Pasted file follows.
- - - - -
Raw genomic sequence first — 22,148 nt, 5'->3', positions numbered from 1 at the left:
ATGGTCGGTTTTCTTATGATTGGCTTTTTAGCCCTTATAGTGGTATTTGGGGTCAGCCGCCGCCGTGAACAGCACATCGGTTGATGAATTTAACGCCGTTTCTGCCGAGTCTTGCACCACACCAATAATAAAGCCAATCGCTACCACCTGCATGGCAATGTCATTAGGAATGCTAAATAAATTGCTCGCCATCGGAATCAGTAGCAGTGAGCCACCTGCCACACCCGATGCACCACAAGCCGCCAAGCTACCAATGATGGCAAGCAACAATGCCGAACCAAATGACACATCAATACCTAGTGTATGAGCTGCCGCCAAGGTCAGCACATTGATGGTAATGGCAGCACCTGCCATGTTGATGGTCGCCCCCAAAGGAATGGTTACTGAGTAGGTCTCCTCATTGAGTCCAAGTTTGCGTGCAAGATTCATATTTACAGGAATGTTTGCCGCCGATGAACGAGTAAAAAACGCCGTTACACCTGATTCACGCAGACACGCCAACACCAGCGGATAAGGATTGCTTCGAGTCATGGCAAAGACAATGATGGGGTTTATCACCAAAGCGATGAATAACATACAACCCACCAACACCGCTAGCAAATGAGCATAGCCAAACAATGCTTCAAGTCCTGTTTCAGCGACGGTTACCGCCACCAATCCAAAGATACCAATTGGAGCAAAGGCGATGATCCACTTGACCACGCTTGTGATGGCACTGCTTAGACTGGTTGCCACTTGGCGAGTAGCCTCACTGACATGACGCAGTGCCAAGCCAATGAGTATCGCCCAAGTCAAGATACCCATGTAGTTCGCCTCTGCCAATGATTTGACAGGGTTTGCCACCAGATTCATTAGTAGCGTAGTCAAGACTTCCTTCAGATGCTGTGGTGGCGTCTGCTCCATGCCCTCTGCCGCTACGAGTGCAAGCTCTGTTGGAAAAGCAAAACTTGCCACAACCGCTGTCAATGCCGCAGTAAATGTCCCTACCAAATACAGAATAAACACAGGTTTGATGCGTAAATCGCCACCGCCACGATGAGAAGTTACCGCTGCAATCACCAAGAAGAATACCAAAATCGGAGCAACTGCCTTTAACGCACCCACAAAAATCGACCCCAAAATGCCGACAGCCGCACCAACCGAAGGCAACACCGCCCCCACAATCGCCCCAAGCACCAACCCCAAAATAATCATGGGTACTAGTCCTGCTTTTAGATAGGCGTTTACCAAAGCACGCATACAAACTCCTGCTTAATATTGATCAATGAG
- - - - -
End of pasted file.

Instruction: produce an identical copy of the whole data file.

Raw genomic sequence first — 22,148 nt, 5'->3', positions numbered from 1 at the left:
ATGGTCGGTTTTCTTATGATTGGCTTTTTAGCCCTTATAGTGGTATTTGGGGTCAGCCGCCGCCGTGAACAGCACATCGGTTGATGAATTTAACGCCGTTTCTGCCGAGTCTTGCACCACACCAATAATAAAGCCAATCGCTACCACCTGCATGGCAATGTCATTAGGAATGCTAAATAAATTGCTCGCCATCGGAATCAGTAGCAGTGAGCCACCTGCCACACCCGATGCACCACAAGCCGCCAAGCTACCAATGATGGCAAGCAACAATGCCGAACCAAATGACACATCAATACCTAGTGTATGAGCTGCCGCCAAGGTCAGCACATTGATGGTAATGGCAGCACCTGCCATGTTGATGGTCGCCCCCAAAGGAATGGTTACTGAGTAGGTCTCCTCATTGAGTCCAAGTTTGCGTGCAAGATTCATATTTACAGGAATGTTTGCCGCCGATGAACGAGTAAAAAACGCCGTTACACCTGATTCACGCAGACACGCCAACACCAGCGGATAAGGATTGCTTCGAGTCATGGCAAAGACAATGATGGGGTTTATCACCAAAGCGATGAATAACATACAACCCACCAACACCGCTAGCAAATGAGCATAGCCAAACAATGCTTCAAGTCCTGTTTCAGCGACGGTTACCGCCACCAATCCAAAGATACCAATTGGAGCAAAGGCGATGATCCACTTGACCACGCTTGTGATGGCACTGCTTAGACTGGTTGCCACTTGGCGAGTAGCCTCACTGACATGACGCAGTGCCAAGCCAATGAGTATCGCCCAAGTCAAGATACCCATGTAGTTCGCCTCTGCCAATGATTTGACAGGGTTTGCCACCAGATTCATTAGTAGCGTAGTCAAGACTTCCTTCAGATGCTGTGGTGGCGTCTGCTCCATGCCCTCTGCCGCTACGAGTGCAAGCTCTGTTGGAAAAGCAAAACTTGCCACAACCGCTGTCAATGCCGCAGTAAATGTCCCTACCAAATACAGAATAAACACAGGTTTGATGCGTAAATCGCCACCGCCACGATGAGAAGTTACCGCTGCAATCACCAAGAAGAATACCAAAATCGGAGCAACTGCCTTTAACGCACCCACAAAAATCGACCCCAAAATGCCGACAGCCGCACCAACCGAAGGCAACACCGCCCCCACAATCGCCCCAAGCACCAACCCCAAAATAATCATGGGTACTAGTCCTGCTTTTAGATAGGCGTTTACCAAAGCACGCATACAAACTCCTGCTTAATATTGATCAATGAG